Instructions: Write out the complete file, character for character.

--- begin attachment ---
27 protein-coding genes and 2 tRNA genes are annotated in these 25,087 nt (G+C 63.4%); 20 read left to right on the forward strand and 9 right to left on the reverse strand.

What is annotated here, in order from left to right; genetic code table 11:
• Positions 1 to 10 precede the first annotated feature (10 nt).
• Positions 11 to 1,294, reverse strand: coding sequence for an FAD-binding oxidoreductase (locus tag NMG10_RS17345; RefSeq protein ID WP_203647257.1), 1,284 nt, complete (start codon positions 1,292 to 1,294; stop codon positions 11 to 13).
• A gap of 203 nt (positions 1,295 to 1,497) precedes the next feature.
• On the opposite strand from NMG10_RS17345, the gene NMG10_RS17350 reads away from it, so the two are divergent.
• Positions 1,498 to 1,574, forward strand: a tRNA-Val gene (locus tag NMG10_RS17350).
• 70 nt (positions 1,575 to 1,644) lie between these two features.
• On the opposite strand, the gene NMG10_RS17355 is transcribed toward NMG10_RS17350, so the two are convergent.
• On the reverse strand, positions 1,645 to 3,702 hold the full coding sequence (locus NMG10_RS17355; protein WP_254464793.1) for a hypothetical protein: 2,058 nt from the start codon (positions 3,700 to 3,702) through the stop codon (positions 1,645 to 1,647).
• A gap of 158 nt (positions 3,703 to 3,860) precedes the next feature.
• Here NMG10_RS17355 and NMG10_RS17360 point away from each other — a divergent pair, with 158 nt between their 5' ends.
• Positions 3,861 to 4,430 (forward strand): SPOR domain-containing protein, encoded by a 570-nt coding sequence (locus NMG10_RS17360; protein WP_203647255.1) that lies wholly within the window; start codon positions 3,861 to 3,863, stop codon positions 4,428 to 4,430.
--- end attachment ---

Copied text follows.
27 protein-coding genes and 2 tRNA genes are annotated in these 25,087 nt (G+C 63.4%); 20 read left to right on the forward strand and 9 right to left on the reverse strand.

What is annotated here, in order from left to right; genetic code table 11:
• Positions 1 to 10 precede the first annotated feature (10 nt).
• Positions 11 to 1,294, reverse strand: coding sequence for an FAD-binding oxidoreductase (locus tag NMG10_RS17345; RefSeq protein ID WP_203647257.1), 1,284 nt, complete (start codon positions 1,292 to 1,294; stop codon positions 11 to 13).
• A gap of 203 nt (positions 1,295 to 1,497) precedes the next feature.
• On the opposite strand from NMG10_RS17345, the gene NMG10_RS17350 reads away from it, so the two are divergent.
• Positions 1,498 to 1,574, forward strand: a tRNA-Val gene (locus tag NMG10_RS17350).
• 70 nt (positions 1,575 to 1,644) lie between these two features.
• On the opposite strand, the gene NMG10_RS17355 is transcribed toward NMG10_RS17350, so the two are convergent.
• On the reverse strand, positions 1,645 to 3,702 hold the full coding sequence (locus NMG10_RS17355; protein WP_254464793.1) for a hypothetical protein: 2,058 nt from the start codon (positions 3,700 to 3,702) through the stop codon (positions 1,645 to 1,647).
• A gap of 158 nt (positions 3,703 to 3,860) precedes the next feature.
• Here NMG10_RS17355 and NMG10_RS17360 point away from each other — a divergent pair, with 158 nt between their 5' ends.
• Positions 3,861 to 4,430 (forward strand): SPOR domain-containing protein, encoded by a 570-nt coding sequence (locus NMG10_RS17360; protein WP_203647255.1) that lies wholly within the window; start codon positions 3,861 to 3,863, stop codon positions 4,428 to 4,430.